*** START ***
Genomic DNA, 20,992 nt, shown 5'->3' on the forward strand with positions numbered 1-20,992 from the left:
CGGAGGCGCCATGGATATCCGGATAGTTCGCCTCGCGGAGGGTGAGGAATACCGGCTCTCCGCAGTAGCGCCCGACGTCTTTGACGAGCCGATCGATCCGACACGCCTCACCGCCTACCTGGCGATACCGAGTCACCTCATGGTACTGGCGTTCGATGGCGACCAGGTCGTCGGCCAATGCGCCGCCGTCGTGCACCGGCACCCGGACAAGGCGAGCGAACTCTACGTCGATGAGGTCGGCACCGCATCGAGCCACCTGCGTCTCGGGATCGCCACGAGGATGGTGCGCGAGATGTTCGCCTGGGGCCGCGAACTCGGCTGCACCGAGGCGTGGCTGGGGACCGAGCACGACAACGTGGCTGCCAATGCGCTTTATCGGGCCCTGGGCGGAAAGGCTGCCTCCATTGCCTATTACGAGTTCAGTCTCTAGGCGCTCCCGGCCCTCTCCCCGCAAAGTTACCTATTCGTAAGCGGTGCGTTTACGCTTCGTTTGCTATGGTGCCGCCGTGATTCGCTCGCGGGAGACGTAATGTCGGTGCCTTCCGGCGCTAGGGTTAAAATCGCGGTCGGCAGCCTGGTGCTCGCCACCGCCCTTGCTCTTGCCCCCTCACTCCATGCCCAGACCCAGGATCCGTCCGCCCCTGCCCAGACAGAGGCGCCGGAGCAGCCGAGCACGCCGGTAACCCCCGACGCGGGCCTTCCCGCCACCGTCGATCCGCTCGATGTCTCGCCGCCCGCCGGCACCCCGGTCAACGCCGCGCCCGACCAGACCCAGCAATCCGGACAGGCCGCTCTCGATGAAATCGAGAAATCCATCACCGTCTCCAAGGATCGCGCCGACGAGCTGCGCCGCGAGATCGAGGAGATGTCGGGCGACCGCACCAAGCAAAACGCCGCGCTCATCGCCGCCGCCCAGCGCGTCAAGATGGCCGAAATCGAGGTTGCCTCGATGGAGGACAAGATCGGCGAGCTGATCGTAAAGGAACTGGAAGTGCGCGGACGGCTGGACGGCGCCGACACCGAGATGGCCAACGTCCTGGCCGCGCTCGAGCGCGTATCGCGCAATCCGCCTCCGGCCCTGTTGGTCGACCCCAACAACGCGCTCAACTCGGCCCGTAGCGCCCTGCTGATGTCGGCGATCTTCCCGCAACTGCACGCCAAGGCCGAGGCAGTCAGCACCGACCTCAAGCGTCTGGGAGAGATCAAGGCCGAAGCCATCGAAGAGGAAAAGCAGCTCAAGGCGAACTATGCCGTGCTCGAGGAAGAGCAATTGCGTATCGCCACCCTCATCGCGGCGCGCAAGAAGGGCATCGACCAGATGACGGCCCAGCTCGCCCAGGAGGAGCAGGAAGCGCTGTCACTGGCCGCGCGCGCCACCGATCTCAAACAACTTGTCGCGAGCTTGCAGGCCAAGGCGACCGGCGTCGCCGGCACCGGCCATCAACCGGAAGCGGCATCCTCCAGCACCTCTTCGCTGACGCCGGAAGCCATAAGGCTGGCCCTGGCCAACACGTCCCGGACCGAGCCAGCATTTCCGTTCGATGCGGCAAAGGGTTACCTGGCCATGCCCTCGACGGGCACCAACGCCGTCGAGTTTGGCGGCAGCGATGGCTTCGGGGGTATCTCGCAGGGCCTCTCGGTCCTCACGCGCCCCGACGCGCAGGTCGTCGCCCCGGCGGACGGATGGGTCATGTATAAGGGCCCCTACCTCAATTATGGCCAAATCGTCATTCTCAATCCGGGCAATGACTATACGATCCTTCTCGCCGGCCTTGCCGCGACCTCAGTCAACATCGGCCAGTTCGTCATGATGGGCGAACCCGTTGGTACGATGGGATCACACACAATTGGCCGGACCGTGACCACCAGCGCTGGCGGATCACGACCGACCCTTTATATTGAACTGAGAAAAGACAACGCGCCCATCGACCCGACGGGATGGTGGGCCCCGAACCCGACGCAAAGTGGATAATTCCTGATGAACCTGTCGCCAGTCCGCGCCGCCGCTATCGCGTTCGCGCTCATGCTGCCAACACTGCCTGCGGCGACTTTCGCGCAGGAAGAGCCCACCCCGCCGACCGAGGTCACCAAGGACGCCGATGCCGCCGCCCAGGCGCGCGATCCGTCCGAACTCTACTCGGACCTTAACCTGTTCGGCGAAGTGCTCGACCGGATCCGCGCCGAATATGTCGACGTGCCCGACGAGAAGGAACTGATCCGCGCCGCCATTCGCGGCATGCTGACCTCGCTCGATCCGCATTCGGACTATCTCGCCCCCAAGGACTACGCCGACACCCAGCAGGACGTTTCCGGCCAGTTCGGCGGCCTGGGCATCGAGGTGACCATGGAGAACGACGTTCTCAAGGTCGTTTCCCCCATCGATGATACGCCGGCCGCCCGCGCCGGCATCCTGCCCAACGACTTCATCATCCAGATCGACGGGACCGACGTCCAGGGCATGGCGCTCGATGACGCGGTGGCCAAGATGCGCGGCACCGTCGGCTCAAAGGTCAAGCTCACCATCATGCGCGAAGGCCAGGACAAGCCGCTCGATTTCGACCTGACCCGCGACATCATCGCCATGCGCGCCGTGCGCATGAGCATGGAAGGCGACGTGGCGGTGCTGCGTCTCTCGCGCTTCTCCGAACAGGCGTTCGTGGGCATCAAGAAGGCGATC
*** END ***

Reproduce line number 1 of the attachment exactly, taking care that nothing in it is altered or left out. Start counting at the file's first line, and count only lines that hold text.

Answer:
Genomic DNA, 20,992 nt, shown 5'->3' on the forward strand with positions numbered 1-20,992 from the left: